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Posted August 28, 2010
This is an enjoyable whodunit due to the Roman background interwoven throughout the historical mystery
In 96 AD in Rome, Senatorial Informer Sextus Verpa is found viciously stabbed to death in his home. The household slaves of the deceased are the only suspects; with no rights they will be executed for his murder once the Ludi Romani Games are over; as no one is killed by the state during the fifteen days of contests.
Meanwhile Emperor Domitian could not care less about slaughtering some slaves in an inferno, but wants to insure his enemies are not behind the stabbing murder. He orders Senator Gaius Plinius Caecillius Secundus, better known as Pliny the Younger, to investigate. Pliny enlists the help of starving author Martial in order to enter places he would have no cooperation. Soon the pair begins to unravel a convoluted conspiracy starting with a horoscope reading that predicts the death of the Emperor is near with tentacles reaching from Jewish and Christian sects, supporters of the Roman pantheon, and Egyptian cultists; but the most dangerous locale for the detecting duet is the palace where the brutal emperor wears no clothes.
Ancient Rome has been used as the backdrop for several mystery series by Steven Saylor, Robert Harris and John Robert Maddox for instance and more so Albert Bell whose lead is Pliny the Younger. However, Bruce Macbain keeps his saga fresh with a strong look at the decadence at the end of the first century in which an ethical hero struggles to keep his morality and his head. The story line is fast-paced as the two opposite ins status and outlook sleuths unite following clues that are religious and political dangerous as separation of state denotes separation of one's head. This is an enjoyable whodunit due to the Roman background interwoven throughout the historical mystery.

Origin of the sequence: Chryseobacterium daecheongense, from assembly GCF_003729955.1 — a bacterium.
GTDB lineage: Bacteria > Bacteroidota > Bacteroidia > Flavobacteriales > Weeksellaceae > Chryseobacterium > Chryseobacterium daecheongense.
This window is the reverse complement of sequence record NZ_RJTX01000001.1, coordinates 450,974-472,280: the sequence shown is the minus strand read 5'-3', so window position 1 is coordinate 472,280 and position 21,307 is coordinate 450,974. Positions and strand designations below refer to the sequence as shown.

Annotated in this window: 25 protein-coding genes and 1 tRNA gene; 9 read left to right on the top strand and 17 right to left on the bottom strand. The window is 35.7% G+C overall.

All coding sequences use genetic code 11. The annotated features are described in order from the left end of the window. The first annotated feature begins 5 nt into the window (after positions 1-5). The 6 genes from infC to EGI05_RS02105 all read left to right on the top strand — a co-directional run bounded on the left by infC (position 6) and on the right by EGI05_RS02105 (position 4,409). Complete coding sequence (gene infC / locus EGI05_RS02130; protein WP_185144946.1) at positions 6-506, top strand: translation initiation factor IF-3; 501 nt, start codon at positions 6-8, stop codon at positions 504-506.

7 out of 7 people found this review helpful.Was this review helpful? Yes NoThank you for your feedback. Report this reviewThank you, this review has been flagged.
Posted March 13, 2012
Better than Saylor?
Certainly more fun!
Pliny the Younger and Martial travel from the palace to the slums to solve a murder.
Historically great, good characters, and a mystery you won't solve early on.
Thoroughly enjoyable; hope to read more.
3 out of 3 people found this review helpful.Was this review helpful? Yes NoThank you for your feedback. Report this reviewThank you, this review has been flagged.